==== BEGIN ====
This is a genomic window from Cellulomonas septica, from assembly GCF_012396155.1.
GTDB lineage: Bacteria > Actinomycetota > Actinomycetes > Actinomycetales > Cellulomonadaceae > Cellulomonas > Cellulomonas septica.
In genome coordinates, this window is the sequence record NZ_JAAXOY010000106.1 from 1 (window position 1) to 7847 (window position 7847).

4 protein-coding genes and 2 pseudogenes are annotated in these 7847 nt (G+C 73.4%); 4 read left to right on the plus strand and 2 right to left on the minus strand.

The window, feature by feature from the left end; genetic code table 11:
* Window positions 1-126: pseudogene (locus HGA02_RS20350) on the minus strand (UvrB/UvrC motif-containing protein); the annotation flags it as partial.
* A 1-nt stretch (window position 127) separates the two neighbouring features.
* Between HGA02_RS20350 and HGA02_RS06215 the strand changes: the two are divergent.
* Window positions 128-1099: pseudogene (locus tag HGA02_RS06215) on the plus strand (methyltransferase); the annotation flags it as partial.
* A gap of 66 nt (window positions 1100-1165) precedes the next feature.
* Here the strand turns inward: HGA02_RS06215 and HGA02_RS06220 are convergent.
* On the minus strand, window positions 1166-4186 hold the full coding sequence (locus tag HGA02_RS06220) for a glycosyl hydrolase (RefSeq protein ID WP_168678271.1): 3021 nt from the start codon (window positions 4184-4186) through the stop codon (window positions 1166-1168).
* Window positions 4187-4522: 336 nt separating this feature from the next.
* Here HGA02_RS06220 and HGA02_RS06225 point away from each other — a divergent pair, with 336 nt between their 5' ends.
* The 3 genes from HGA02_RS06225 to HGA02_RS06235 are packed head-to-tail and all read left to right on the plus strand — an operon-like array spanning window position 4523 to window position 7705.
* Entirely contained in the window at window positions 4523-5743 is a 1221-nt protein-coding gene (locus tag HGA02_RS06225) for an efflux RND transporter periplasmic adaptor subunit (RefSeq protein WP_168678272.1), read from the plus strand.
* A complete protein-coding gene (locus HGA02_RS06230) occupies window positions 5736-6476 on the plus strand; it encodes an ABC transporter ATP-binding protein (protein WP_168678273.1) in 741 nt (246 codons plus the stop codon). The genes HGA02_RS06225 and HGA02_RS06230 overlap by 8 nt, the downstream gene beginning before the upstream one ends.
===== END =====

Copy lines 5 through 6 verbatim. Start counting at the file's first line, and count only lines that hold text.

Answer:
The window, feature by feature from the left end; genetic code table 11:
* Window positions 1-126: pseudogene (locus HGA02_RS20350) on the minus strand (UvrB/UvrC motif-containing protein); the annotation flags it as partial.